Well, you had to know that drama between Andrew McCabe and James Comey was going to heat up. After Deputy FBI Director McCabe was fired, just two days before his planned retirement, he issued a statement that reflected badly on former FBI Director James Comey. In the statement, which refuted the Trump administration’s accusations of unauthorized media leaks relating to the Hillary Clinton email investigation, McCabe said the following about his talks with media:
As Deputy Director, I was one of only a few people who had the authority to do that. It was not a secret, it took place over several days, and others, including the Director, were aware of the interaction with the reporter.
The problem was that Comey had already gone on record that he never leaked information and never approved such a leak. The inconsistency in the two men’s official statements was hard to ignore. Legal experts warned about what was to come. Law professor Jonathan Turley told CNN:
[McCabe’s] statement is going to trigger another round of inquiries. Who know about this and was this a leak to the media. Comey has already been accused of leaking info after he left. Comey is not out of the woods and McCabe’s statement doesn’t help him at all.
Now, McCabe vs. Comey is becoming the showdown to watch, at least as far as the media seems to be spinning it.
This week, House Oversight and Government Reform Committee members were permitted to review the report from the FBI’s Office of Professional Responsibility (OPR) that started the entire McCabe controversy. On Friday, The Washington Post reported that after reviewing the report, Rep. Jim Jordan (R-Ohio) said in an interview that McCabe lied to Comey about the media leaks.
McCabe’s lawyer, Michael Bromwich, has been quick to point out that his client is a victim of partisan politics, accusing Republicans of, “attempting to selectively and unfairly leak pieces of information from a report that is not public.” But the real crux of the issue, legally speaking, is the discrepancy between McCabe’s take and Comey’s take on whether and when Comey was informed about McCabe’s talks with media. McCabe’s attorney was firm in his client’s stance:
One thing is clear: Mr. McCabe never misled Director Comey. Director Comey’s memory of these interactions was equivocal and speculative, while Mr. McCabe’s recollection is clear, unequivocal and supported by documentary evidence. Director Comey has no specific recollection of what Mr. McCabe told him, while Mr. McCabe remembers the two discussed the article before and after its publication.
For Comey’s part, he’s already gone on record that he could not recall McCabe having informed him about any such talks with media. At this point, it’s impossible to conclude whether any real wrongdoing took place, but it’s equally impossible to discount Bromwich’s remarks. There’s the typical lawyer-on-behalf-of-client boasting, and then there’s the phrase that’s chilling when it has potential to harm: “supported by documentary evidence.”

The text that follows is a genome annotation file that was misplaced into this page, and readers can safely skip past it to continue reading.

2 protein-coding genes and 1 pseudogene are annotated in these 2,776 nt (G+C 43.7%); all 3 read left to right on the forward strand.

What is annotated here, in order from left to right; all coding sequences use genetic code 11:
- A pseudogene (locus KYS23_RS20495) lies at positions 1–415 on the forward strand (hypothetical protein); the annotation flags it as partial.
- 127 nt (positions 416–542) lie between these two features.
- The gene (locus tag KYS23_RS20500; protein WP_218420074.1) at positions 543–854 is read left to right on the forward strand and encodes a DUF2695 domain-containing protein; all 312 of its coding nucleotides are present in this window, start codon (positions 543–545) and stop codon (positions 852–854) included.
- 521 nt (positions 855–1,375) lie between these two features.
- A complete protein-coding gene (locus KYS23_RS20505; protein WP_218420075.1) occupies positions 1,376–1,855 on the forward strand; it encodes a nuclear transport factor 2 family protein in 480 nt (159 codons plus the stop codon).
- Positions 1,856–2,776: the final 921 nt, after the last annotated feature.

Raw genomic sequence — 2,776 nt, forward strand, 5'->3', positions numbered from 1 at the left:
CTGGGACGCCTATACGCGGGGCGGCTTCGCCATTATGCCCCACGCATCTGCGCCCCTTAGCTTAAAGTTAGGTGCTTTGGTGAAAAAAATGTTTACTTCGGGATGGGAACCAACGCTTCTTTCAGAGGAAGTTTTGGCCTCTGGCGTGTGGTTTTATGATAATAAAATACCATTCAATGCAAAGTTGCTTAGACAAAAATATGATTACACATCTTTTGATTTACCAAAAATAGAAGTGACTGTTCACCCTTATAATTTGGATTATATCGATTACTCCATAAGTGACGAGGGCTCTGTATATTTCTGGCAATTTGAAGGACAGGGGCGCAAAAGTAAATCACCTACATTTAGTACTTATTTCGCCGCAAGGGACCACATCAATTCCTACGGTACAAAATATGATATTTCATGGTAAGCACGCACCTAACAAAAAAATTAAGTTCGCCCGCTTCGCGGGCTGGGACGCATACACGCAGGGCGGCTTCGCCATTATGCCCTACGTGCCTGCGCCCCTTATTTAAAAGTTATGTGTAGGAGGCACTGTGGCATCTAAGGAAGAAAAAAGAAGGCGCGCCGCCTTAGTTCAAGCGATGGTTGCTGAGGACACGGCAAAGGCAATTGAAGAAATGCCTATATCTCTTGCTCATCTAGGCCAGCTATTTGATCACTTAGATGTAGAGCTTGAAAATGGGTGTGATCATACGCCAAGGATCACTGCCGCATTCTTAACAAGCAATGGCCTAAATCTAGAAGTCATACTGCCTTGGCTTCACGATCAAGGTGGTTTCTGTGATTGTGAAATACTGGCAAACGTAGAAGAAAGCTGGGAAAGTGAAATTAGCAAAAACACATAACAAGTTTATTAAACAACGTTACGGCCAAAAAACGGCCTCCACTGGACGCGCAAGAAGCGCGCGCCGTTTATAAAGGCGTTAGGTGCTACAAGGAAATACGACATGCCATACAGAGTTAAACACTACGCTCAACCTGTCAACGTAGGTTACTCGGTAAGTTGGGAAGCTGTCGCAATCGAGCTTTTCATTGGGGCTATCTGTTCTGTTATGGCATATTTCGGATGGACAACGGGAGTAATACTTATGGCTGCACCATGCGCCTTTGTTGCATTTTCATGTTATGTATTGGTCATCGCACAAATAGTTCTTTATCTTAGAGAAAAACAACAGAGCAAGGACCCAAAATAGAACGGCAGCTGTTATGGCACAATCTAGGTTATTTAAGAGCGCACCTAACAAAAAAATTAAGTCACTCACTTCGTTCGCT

Reportedly, there are emails between McCabe and Comey that support McCabe’s recollection. That is, that McCabe informed Comey about the media leaks; assuming the content of those emails conforms with Bromwich’s statements, they’d be tough for Comey to explain. Throw in the very public way McCabe has defended himself while throwing everyone from James Comey to the entire Office of the Inspector General under any available buses, and there is major potential for battle between the ousted FBI directors.
Still, there’s always the possibility that all this is simply a difference in memory. CNN reported “a source familiar with the matter” claimed the McCabe-Comey drama was nothing more than a “good faith” dispute over what really took place. That source reportedly said:
They recall it differently. Andy thinks in good faith he told him, and Comey in good faith says he wasn’t told. The notion that the two guys are pitted against each other is crazy.
While “crazy” is seriously minimizing the potential for conflict here, McCabe and Comey may just have differing recollections of the same set of events. The top FBI men certainly wouldn’t be the first two lawyers who had different interpretations or recollections of emails they’d exchanged.
For now, we’ll have to wait and see whether any response from Comey clarifies the larger picture of the McCabe story, and what legal fallout, if any, awaits the two.
[image via via Pete Marovich and Getty Images/FBI]
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